The summer is the perfect time to be out on the water. A day on the boat at the lake with the family is a great way to enjoy the day and beat the Louisiana heat. But, before you pack up the boat and Jet Ski, call your Lafayette insurance company to get your watercraft insured so you can enjoy your summer days stress-free.
More than 100 boating accidents occur in this state each year. Although days on the water and watercrafts are fun- losing money due to an accident is not. Be sure to cover your vessel and your finances by investing in a watercraft insurance policy. The average boating accident in Louisiana results in $7,654 in damage. Read on to find out the basics of watercraft insurance and how it can help you have a stress-free summer.
What is Watercraft Insurance?
Watercraft insurance is an overarching term for three types of insurance: boat insurance, yacht insurance, and personal watercraft insurance. It protects against damages to boats powered by a motor with a horsepower of at least 25 miles per hour (mph). The types of costs covered by watercraft insurance policies can, for example, include physical loss or damage to the boat, theft of the boat, and towing.
Depending on the policy, there may also be watercraft liability coverage for bodily injury to people other than the boat’s owner and family, guest passengers using the boat by themselves, and medical payments for damage to the owner and their family. Some policies, however, require the purchase of additional liability coverage as an add-on. The size of your vessel dictates the specific type of insurance you buy.
Any vessel under 197 feet long is considered a boat, while ships are 197 feet or longer. However, the dividing line between boat and yacht is less settled. Some sources define a yacht as at least 30 feet long. Anything shorter is a pleasure boat marked by the National Boat Owners Association marks at 27 feet.
Standard homeowners or renter’s insurance policy may cover small craft, such as canoes, rowboats, small sailboats, and powerboats with less than 25 miles-per-hour horsepower. However, such coverage is unlikely to include liability insurance. Typical boat insurance covers theft, physical damage to the boat itself due to a collision or striking a submerged object; property damage to the boat caused by vandalism, a windstorm, lightning; and medical payments for injured passengers and the owner their family. There will be different deductibles for each piece of coverage, which is how much you must pay out of pocket before your insurance kicks in. Boat insurance will often provide better liability insurance than a homeowner’s policy, but it is often wise to purchase additional liability coverage as an add-on.
Most yacht coverage is broader and more specialized than pleasure boat coverage because larger vessels travel farther and are exposed to more significant risks. It also generally costs more, in part because yachts cost more. In terms of a deductible, it is usually determined as a percentage of the insured value. For example, with a 1% deductible, a boat insured for $175,000 would have a $1,750 deductible. Most lenders allow a maximum deductible of 2% of the insured value.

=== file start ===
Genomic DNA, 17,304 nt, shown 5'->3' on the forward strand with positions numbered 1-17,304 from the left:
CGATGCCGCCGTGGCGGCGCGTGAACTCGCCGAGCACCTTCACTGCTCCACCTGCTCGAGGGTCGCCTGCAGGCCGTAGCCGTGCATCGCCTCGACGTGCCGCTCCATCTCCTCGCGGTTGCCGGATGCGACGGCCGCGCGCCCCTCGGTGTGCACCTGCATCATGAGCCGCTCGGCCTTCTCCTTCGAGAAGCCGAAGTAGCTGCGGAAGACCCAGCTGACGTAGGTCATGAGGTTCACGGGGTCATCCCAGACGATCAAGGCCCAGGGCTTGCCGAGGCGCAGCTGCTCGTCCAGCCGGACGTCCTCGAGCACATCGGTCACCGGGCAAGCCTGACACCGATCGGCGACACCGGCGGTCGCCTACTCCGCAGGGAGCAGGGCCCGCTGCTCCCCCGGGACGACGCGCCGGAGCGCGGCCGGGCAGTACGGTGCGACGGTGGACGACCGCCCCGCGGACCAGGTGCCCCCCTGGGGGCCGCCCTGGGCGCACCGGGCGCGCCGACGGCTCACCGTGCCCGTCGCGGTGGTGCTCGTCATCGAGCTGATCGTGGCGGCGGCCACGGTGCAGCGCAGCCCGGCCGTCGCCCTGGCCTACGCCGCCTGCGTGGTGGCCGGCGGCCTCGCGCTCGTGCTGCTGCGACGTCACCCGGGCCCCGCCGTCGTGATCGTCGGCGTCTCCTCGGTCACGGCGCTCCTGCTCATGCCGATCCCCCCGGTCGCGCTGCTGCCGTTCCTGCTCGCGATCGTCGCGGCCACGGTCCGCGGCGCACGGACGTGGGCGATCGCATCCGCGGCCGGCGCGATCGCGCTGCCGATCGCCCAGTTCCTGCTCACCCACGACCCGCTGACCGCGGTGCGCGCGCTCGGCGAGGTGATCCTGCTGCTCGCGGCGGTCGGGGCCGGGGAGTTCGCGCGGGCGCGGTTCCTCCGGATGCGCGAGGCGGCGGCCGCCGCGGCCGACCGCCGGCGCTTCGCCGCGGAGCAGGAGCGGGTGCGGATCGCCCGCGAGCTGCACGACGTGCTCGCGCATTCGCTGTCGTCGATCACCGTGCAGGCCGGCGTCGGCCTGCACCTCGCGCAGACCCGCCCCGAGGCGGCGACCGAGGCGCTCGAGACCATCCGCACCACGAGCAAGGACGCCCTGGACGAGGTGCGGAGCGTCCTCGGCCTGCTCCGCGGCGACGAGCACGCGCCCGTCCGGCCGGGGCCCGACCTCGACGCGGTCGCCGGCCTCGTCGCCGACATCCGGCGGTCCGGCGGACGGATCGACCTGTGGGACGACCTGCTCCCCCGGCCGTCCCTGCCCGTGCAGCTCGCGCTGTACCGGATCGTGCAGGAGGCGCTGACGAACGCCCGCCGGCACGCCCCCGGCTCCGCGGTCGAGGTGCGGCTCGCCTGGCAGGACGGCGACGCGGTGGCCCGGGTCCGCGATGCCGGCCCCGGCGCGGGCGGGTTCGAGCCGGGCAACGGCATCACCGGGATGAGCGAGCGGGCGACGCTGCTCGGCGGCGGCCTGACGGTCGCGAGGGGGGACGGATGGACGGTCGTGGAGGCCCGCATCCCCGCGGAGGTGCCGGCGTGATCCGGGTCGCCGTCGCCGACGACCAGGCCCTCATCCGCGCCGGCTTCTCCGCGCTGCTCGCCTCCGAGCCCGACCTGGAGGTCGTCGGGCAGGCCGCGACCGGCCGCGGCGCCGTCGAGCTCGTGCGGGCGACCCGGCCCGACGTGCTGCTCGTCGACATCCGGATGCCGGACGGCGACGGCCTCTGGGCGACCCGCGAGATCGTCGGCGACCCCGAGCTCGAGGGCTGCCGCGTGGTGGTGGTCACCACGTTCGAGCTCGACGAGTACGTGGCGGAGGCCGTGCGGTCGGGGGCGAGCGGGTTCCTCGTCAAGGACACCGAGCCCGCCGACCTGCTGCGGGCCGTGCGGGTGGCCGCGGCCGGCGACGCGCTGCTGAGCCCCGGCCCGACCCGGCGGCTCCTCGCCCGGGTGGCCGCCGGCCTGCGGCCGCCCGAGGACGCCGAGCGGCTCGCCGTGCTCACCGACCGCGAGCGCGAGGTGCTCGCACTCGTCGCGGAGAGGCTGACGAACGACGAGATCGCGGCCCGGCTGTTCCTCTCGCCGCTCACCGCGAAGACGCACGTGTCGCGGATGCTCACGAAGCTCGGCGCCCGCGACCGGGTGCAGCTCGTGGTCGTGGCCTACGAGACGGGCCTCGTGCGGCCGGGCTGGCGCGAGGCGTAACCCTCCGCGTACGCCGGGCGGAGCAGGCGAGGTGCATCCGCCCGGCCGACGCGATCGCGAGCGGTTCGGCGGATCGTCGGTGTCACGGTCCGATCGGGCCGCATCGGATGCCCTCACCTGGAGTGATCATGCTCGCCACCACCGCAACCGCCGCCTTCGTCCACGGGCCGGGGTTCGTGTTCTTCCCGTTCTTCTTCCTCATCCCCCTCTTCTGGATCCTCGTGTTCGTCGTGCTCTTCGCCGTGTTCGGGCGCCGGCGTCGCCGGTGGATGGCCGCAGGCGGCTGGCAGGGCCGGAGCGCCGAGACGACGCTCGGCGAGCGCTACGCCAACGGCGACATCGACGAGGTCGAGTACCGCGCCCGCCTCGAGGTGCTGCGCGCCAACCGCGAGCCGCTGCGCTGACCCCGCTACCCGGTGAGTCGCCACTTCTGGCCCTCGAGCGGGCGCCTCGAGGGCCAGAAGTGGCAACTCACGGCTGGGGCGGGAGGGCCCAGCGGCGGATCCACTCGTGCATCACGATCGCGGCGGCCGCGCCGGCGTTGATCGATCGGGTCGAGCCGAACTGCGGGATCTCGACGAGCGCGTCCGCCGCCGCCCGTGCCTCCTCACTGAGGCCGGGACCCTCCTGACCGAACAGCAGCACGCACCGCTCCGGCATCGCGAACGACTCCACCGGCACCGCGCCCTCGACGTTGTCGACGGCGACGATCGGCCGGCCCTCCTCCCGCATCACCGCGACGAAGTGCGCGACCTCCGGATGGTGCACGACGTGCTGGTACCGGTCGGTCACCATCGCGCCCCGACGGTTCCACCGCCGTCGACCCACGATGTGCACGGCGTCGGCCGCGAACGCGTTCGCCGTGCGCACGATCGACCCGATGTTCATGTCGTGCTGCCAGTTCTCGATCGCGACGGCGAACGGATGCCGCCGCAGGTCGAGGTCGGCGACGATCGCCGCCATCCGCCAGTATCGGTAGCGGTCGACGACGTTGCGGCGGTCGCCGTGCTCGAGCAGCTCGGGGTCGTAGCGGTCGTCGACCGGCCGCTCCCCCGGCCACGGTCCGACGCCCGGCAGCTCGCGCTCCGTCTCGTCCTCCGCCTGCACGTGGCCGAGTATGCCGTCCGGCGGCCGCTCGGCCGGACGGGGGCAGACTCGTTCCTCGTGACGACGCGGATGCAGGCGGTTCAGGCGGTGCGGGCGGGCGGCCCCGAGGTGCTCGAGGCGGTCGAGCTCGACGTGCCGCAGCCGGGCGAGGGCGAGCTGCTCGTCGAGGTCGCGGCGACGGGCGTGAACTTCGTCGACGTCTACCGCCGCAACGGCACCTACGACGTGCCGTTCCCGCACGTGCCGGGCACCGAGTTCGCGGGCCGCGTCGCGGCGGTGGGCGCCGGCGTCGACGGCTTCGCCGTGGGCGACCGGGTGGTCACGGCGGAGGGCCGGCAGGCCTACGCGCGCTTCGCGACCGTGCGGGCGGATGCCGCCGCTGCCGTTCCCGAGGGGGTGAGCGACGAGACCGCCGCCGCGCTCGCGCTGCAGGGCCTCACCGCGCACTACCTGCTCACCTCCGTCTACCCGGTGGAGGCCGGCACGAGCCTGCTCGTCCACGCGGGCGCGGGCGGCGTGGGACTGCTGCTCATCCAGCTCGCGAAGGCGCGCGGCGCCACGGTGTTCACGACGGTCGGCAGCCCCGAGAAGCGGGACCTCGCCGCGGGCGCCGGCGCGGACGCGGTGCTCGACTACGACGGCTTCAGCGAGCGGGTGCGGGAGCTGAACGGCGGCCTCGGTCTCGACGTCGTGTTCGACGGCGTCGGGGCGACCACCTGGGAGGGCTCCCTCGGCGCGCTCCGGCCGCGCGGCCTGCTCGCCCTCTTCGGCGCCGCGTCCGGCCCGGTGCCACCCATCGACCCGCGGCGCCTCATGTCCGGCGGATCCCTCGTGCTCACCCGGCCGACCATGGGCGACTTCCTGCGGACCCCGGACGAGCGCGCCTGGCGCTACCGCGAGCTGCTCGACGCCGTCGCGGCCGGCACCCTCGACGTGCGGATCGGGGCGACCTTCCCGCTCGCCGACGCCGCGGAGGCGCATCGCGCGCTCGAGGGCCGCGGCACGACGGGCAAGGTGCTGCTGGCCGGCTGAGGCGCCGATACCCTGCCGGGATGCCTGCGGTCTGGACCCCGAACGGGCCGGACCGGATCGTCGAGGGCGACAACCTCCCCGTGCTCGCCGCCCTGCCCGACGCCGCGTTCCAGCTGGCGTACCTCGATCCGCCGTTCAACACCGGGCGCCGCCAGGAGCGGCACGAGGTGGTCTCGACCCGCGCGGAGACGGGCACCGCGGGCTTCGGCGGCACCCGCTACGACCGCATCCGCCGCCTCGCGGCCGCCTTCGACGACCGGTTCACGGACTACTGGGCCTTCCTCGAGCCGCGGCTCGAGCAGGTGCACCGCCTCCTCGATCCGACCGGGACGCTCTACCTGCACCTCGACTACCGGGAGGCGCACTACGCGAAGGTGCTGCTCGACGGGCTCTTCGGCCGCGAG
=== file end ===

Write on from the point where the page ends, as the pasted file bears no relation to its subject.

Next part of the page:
Generally, yacht insurance coverage does not include wear and tear, gradual deterioration, marine life, marring, denting, scratching, animal damage, osmosis, blistering, electrolysis, manufacturer’s defects, defects in design, and ice and freezing.
Personal watercraft insurance
Personal watercraft insurance is for recreational vehicles such as Jet Skis, Sea-Doos, and Yamaha Wave Runners. These surface-skimming craft can have engines with horsepower anywhere from 60 mph to 310 mph. They usually are not covered by homeowners insurance.
Personal watercraft insurance covers the owner and anyone they allow to use the craft for risks such as:
- Bodily injury to another person
- Bodily injury to you that an uninsured watercraft operator causes
- Liability in the form of legal costs if you’re sued due to an accident (which can include water sports liability for things such as waterskiing risks)
- Property damage to another watercraft, a boat, or a dock
- Towing after an accident
Deductibles and liability limits will vary depending upon the policy and the company offering it. You can buy additional coverage for trailers and accessories and, if you own more than one craft, you may be able to bundle your insurance policies for a discount. These pleasure vehicles are easy to use and can also be dangerous, making personal watercraft insurance a wise investment.
How Watercraft Insurance Works
Watercraft insurance is similar to other types of insurance services. However, in exchange for paying a series of insurance premiums, the policyholder receives protection from certain rare but potentially costly risks. Depending on factors such as the size of the craft, age, and intended uses, the premium costs may range from relatively inexpensive to costly. When underwriting a policy, an insurance company will also consider the policyholder’s track record of previous claims.
Is Boat Insurance Required in Louisiana?
You are not mandated by law to carry boat insurance in Louisiana, unlike auto insurance. However, there are times when boat insurance might be required:
- If you financed the purchase of your boat, your lender is likely to require you to have boat insurance until your loan is paid off.
- If you dock your boat at a marina, having boat insurance might be a stipulation of your marina lease agreement.
Regardless of whether it is required, having boat insurance is a good idea — mainly if your boat is costly or if you will be operating it at high speeds. One of TSL’s insurance representatives can help you determine whether this coverage is cost-effective for you. Life on the water is one of the many joys of summers in Louisiana. But, make sure that the vessels that get you there are protected. Call a representative at TSL today to Insure Yourself for Summer Fun.